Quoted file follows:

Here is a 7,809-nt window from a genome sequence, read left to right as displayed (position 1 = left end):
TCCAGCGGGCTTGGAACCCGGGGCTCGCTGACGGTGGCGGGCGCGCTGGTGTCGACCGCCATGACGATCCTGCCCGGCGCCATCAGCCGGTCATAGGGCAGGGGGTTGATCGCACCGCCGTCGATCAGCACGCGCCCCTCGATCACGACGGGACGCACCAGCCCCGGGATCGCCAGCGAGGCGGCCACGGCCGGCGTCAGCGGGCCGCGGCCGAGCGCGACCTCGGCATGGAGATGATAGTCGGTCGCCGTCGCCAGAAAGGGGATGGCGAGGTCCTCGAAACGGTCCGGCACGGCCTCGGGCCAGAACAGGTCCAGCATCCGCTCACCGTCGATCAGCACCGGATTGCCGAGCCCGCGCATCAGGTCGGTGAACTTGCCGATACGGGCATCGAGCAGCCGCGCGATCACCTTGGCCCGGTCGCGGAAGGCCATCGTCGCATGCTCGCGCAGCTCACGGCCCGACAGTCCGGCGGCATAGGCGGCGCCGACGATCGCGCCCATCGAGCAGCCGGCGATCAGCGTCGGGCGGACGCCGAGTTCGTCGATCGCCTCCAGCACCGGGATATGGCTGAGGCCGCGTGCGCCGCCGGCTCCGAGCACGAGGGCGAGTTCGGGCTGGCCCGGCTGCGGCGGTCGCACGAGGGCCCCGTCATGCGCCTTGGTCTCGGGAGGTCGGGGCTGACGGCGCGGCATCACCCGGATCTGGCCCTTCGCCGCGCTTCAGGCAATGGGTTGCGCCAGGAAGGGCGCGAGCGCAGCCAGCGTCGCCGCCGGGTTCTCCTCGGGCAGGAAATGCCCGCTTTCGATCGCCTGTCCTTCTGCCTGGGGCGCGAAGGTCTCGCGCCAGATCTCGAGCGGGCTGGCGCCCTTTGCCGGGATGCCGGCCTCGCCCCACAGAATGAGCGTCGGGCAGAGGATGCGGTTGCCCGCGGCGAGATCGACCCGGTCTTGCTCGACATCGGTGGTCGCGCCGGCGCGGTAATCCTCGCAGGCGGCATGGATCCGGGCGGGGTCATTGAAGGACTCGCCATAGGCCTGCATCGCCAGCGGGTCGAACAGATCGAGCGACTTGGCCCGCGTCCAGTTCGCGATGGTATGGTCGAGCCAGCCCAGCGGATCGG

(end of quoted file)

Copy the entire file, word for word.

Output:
Here is a 7,809-nt window from a genome sequence, read left to right as displayed (position 1 = left end):
TCCAGCGGGCTTGGAACCCGGGGCTCGCTGACGGTGGCGGGCGCGCTGGTGTCGACCGCCATGACGATCCTGCCCGGCGCCATCAGCCGGTCATAGGGCAGGGGGTTGATCGCACCGCCGTCGATCAGCACGCGCCCCTCGATCACGACGGGACGCACCAGCCCCGGGATCGCCAGCGAGGCGGCCACGGCCGGCGTCAGCGGGCCGCGGCCGAGCGCGACCTCGGCATGGAGATGATAGTCGGTCGCCGTCGCCAGAAAGGGGATGGCGAGGTCCTCGAAACGGTCCGGCACGGCCTCGGGCCAGAACAGGTCCAGCATCCGCTCACCGTCGATCAGCACCGGATTGCCGAGCCCGCGCATCAGGTCGGTGAACTTGCCGATACGGGCATCGAGCAGCCGCGCGATCACCTTGGCCCGGTCGCGGAAGGCCATCGTCGCATGCTCGCGCAGCTCACGGCCCGACAGTCCGGCGGCATAGGCGGCGCCGACGATCGCGCCCATCGAGCAGCCGGCGATCAGCGTCGGGCGGACGCCGAGTTCGTCGATCGCCTCCAGCACCGGGATATGGCTGAGGCCGCGTGCGCCGCCGGCTCCGAGCACGAGGGCGAGTTCGGGCTGGCCCGGCTGCGGCGGTCGCACGAGGGCCCCGTCATGCGCCTTGGTCTCGGGAGGTCGGGGCTGACGGCGCGGCATCACCCGGATCTGGCCCTTCGCCGCGCTTCAGGCAATGGGTTGCGCCAGGAAGGGCGCGAGCGCAGCCAGCGTCGCCGCCGGGTTCTCCTCGGGCAGGAAATGCCCGCTTTCGATCGCCTGTCCTTCTGCCTGGGGCGCGAAGGTCTCGCGCCAGATCTCGAGCGGGCTGGCGCCCTTTGCCGGGATGCCGGCCTCGCCCCACAGAATGAGCGTCGGGCAGAGGATGCGGTTGCCCGCGGCGAGATCGACCCGGTCTTGCTCGACATCGGTGGTCGCGCCGGCGCGGTAATCCTCGCAGGCGGCATGGATCCGGGCGGGGTCATTGAAGGACTCGCCATAGGCCTGCATCGCCAGCGGGTCGAACAGATCGAGCGACTTGGCCCGCGTCCAGTTCGCGATGGTATGGTCGAGCCAGCCCAGCGGATCGG